The Cornell plans are still in the review process, with the city planning board having declared the environmental review satisfactory with adequate mitigation measures in place or proposed as part of the project. Cornell’s goal is to obtain site plan approval in early 2019 and begin construction next summer for the completion of phase one in 2021, and phase two in 2022.

  • Cornell releases details on 2,000 bed expansion – The gears are finally turning on Cornell University’s massive North Campus dormitory expansion. The town of Ithaca will preview the plans tonight at its Planning Board meeting. The Ithaca Voice
  • Cornell readies massive dorm project for review – It’s one of the largest projects in Tompkins County history, and it looks like its ready to begin the arduous task of site plan review – Cornell has submitted the filings for its approximately 2,000 bed dormitory project, and the city of Ithaca Planning Board is expected to declare itself lead agency for environmental review at its meeting Tuesday night. The Ithaca Voice
  • Community members question energy impacts of Cornell’s North Campus Residential Expansion – Cornell University’s proposal to add 2,000 beds to campus with the North Campus Residential Expansion project has been moving forward. On Tuesday, more than 30 community members showed up to the Town of Ithaca Planning Board meeting to dig into the project’s energy plan. The Ithaca Voice
  • Cornell’s North Campus expansion clears environmental review hurdle – The City of Ithaca’s Planning and Development Board declared Tuesday that Cornell’s North Campus Residential Expansion project will not have a significant adverse environmental impact, clearing the way for the project to move forward. The Ithaca Voice

Varna’s Vagaries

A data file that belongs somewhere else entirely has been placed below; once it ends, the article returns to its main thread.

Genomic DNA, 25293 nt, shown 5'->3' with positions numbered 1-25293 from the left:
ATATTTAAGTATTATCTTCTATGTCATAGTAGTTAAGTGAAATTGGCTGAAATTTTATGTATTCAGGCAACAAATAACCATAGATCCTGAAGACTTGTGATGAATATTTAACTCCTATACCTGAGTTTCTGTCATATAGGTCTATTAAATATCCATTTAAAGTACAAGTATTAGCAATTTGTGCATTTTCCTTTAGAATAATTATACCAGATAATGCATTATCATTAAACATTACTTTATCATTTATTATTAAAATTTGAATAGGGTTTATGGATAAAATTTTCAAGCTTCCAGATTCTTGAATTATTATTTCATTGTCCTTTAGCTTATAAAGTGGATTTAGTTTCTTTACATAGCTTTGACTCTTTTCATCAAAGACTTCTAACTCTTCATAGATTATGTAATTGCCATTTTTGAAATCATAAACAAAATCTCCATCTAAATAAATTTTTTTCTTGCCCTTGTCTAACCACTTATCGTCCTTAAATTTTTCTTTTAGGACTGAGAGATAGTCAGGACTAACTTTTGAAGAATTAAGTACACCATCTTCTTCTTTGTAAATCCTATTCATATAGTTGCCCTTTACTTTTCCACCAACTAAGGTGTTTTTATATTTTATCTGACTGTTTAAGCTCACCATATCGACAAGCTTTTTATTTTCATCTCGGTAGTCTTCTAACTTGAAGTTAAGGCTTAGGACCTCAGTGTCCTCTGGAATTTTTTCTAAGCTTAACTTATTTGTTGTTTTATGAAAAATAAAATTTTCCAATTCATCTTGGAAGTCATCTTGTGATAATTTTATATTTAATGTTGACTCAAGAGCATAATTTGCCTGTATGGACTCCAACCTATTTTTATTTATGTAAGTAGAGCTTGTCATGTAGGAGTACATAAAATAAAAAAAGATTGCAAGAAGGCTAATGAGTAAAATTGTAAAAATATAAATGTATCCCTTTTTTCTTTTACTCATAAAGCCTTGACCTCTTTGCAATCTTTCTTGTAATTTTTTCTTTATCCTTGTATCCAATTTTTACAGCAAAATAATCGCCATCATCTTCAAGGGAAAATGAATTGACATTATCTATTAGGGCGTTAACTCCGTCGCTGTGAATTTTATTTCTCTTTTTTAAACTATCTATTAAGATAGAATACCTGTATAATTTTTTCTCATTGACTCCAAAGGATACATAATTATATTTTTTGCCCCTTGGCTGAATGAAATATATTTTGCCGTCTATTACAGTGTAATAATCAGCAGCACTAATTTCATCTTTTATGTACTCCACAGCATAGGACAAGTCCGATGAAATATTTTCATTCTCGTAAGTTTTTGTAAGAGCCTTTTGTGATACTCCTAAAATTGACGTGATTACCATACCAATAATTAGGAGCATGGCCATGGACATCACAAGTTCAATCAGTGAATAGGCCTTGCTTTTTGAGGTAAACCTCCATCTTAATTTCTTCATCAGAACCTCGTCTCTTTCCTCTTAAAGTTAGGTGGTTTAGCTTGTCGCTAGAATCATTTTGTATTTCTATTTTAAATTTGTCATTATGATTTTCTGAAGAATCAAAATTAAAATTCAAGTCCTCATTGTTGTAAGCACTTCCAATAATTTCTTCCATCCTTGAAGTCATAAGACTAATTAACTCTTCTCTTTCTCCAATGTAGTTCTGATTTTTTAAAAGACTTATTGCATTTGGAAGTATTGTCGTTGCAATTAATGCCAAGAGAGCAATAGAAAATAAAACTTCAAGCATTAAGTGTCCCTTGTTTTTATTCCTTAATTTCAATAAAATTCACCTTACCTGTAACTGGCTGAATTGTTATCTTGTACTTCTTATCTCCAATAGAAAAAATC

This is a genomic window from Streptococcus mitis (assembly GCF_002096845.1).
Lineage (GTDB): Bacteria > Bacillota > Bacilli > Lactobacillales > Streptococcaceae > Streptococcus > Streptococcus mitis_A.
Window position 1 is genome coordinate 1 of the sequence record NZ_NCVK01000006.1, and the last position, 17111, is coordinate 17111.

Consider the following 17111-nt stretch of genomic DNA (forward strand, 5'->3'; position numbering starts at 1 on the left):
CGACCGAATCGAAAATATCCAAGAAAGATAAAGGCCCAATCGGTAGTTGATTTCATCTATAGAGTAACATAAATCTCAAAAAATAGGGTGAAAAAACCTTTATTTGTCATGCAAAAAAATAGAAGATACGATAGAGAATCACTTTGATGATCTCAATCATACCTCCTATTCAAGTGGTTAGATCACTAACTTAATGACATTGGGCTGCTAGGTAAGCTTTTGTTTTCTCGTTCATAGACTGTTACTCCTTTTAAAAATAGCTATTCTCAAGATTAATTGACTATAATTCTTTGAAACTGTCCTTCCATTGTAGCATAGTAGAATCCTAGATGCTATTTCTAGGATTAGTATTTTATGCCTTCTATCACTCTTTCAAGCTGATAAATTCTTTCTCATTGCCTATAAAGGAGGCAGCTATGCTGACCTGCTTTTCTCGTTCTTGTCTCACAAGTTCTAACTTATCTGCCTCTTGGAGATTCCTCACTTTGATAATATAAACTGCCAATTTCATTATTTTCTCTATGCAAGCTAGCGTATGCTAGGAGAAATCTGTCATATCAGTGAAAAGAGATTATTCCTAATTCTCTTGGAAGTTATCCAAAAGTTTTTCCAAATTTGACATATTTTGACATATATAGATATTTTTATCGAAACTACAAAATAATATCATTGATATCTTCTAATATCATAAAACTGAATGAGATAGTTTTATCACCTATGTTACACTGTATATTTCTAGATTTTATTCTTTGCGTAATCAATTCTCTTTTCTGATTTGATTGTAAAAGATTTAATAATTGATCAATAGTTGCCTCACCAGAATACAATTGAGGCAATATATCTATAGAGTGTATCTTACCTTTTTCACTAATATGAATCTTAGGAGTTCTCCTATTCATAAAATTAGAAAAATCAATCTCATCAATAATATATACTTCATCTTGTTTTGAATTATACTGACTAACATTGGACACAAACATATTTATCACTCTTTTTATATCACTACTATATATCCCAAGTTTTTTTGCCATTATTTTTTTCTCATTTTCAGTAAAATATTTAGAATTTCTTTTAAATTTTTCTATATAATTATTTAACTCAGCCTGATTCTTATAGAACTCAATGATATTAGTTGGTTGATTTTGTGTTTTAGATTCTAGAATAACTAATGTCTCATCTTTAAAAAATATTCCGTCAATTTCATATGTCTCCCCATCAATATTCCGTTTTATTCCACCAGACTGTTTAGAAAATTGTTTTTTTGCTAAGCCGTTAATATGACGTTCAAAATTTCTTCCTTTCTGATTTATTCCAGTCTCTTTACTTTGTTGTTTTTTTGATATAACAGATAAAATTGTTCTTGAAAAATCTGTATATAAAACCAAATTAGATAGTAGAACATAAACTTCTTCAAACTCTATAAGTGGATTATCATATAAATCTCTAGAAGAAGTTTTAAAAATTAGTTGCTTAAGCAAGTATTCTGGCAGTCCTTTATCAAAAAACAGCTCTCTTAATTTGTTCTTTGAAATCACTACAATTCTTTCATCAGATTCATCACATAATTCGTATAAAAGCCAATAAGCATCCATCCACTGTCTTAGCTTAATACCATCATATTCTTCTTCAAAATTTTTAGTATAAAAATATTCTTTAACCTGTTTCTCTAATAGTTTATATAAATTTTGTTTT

Not all of the bid development news has been confined to Ithaca. Over in Dryden, debate continues over “The Village at Varna,” a 550-bed proposal from Trinitas Ventures, which specializes in student housing. The proposal has proven highly controversial, with many Varna residents expressing serious concerns over its scale, number of rental units, and whether a student-oriented developer can design something that appeals to a broader population beyond students. Still, the Dryden town board has been willing to entertain the proposal; concept plan approval was given in October, with a number of stipulations regarding project size, unit features and overall project features. Trinitas has submitted paperwork indicate how they intend to meet those stipulations, but whether the two sides agree will be something to be discussed in site plan review next year.

Trinitas hopes to obtain approval by next spring. Construction would start shortly thereafter, with full completion expected in Fall 2020.

The Old Library Debate Continues

The Old Library debate has been running for years, but new issues have continued to arise.

Tompkins County sold off the former library to preferred developer Travis Hyde Properties in Fall 2017, and then…the site went quiet for a while. Developer Frost Travis announced a partnership with local senior care provider Bridges, but site preparation got underway several months later than first anticipated, and when it did, there was a major problem – consulting engineers deemed the roof structurally unstable and in response to the engineers’ report, the city’s building division condemned the building in September.

THP’s approach was to then change their asbestos abatement plan from, “contained” abatement” in which the building is sealed up in a plastic bubble and the asbestos is removed before the structure is demolished, to a “controlled” abatement, which involves tearing the condemned building down as-is and using water hoses to suppress any potential airborne dust. That hasn’t sat well with neighborhood residents and local environmental activists, including Toxics Targeting’s Walter Hang, who circulated a petition calling for the building to be renovated and re-stabilized to allow the original asbestos abatement plan to take place.

The city opted to seek the services of a third-party structural engineer, who also deemed the building unstable, and so THP’s “controlled” demolition plan was allowed to proceed. Driving by today, demolition continues, and some neighbors have sealed up their porches and windows in plastic wrap, the lack of faith in the city and developer as clear as the plastic around their doors.

Looking for more recaps? Be sure to look at “2018 in Review: A Year in Photos” that show the photos that told some of the biggest stories of the year. 

Brian Crandall reports on housing and development for the Ithaca Voice. He can be reached at